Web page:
The Patents (European Patent with Unitary Effect and Unified Patent Court) Order 2016 has been laid before the UK parliament. It will take effect on the same date that the Agreement on the Unified Patent Court enters into force.
The proposed new legislation would amend sections of the existing Patents Act of 1977 to give recognition to the jurisdiction of the new UPC and account for other aspects of the new unitary patent and UPC regime.
The publication of the draft legislation follows the release of a paper by the Intellectual Property Office (IPO) late last week which outlined the UK government's intentions on adopting secondary legislation to implement the UPC Agreement and EU regulations that establish the new unitary patent.
At the time of the release of its paper, the IPO said that it expected the new laws, now laid before parliament, to be finalised "by this spring".
Patent law expert Victoria Bentley of Pinsent Masons, the law firm behind Out-Law.com, said that the publication of the new draft legislation and the timetable for its finalisation "are welcome steps in the ratification process" but said ratification of the new unitary patent and UPC framework could still be delayed until after the forthcoming referendum on whether the UK should remain a member of the EU.
"Participation in the new unitary patent package is open to all EU member states," Bentley said. "Of the 28 potential participants, the unitary patent will apply only in those member states that participate in the Unitary Patent Regulation and sign and ratify the UPC Agreement."
"Before unitary patent protection can become a reality, at least 13 member states – which must include France, Germany and, for the moment, the UK – must ratify the UPC Agreement. The agreement will enter into force on the first day of the fourth month after the deposit of the 13th instrument of ratification or accession," she said.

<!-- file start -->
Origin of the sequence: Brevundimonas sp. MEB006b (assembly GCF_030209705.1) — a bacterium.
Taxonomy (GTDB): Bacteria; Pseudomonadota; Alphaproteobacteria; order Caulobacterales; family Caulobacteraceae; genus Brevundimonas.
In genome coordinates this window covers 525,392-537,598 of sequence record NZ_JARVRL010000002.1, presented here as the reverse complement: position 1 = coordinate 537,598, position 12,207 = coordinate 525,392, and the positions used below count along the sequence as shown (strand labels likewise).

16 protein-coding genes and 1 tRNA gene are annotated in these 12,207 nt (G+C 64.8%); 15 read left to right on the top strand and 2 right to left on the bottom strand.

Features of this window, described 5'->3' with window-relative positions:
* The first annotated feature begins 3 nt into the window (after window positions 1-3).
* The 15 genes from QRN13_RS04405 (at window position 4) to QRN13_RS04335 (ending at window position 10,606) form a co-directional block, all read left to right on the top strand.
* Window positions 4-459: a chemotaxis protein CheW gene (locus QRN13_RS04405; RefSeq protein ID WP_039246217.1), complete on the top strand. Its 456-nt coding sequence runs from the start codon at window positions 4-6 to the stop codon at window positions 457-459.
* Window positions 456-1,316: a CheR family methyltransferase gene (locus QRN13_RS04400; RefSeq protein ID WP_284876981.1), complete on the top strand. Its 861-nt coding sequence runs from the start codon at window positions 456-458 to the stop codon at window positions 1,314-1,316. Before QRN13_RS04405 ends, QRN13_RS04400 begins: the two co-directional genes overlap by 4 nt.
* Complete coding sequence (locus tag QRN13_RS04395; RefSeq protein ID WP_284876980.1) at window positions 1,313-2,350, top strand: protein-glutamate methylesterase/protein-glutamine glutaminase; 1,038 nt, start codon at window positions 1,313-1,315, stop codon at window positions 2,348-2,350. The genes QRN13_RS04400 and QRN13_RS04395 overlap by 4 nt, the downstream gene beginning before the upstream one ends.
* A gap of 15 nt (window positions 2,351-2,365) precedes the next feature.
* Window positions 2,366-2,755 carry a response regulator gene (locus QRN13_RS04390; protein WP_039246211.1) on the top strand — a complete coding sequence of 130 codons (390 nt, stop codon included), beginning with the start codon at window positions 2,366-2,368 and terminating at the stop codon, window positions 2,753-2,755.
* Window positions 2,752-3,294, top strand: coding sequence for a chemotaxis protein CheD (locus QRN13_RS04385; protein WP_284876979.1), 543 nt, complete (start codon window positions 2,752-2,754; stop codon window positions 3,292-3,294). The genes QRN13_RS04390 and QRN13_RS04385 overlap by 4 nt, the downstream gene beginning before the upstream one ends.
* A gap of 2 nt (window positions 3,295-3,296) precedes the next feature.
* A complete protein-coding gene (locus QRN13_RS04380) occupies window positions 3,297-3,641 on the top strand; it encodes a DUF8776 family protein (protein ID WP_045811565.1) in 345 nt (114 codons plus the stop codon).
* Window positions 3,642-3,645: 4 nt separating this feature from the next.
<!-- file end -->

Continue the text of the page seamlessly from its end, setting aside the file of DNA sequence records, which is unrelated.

"From that date European patents which have not been opted out and unitary patents will be subject to the jurisdiction of the UPC. Currently nine member states, including France but not the UK or Germany, have ratified the UPC Agreement. Finland deposited its instrument of ratification on the 19 January 2016," she said.
"As long as the UK is a member of the EU, its ratification is likely to remain mandatory in order for the UPC to proceed," Bentley said.
In its response paper published last week the UK government said that new UK legislation will be drawn up to prevent companies owning both a national patent and a unitary patent that covers the same invention. This has been reflected within the Patents (European Patent with Unitary Effect and Unified Patent Court) Order 2016 now published.
In an explanatory note published alongside the new draft legislation, the UK government said: "Article 2(5)(c) amends section 77 of the [Patents] Act to make clear that once unitary effect for a European patent (UK) is registered in the Register for unitary patent protection, that patent no longer has effect in the UK as a national patent and is to be treated as never having had effect as a national patent."
The IPO had earlier said: "The government is unchanged in its view that, on balance, the best policy is to prohibit double patenting. The law will be consistent for all European patents valid in the UK whether they benefit from unitary effect or not."
Last month the European Patent Office (EPO) said that "a complete secondary legal framework" to underpin the unitary patent and UPC reforms has now been established.
In its statement the EPO said that the secondary legal framework comprises "the implementing rules, budgetary and financial rules, the level of the renewal fees and the rules concerning the distribution of the renewal fees between the EPO and the participating member states".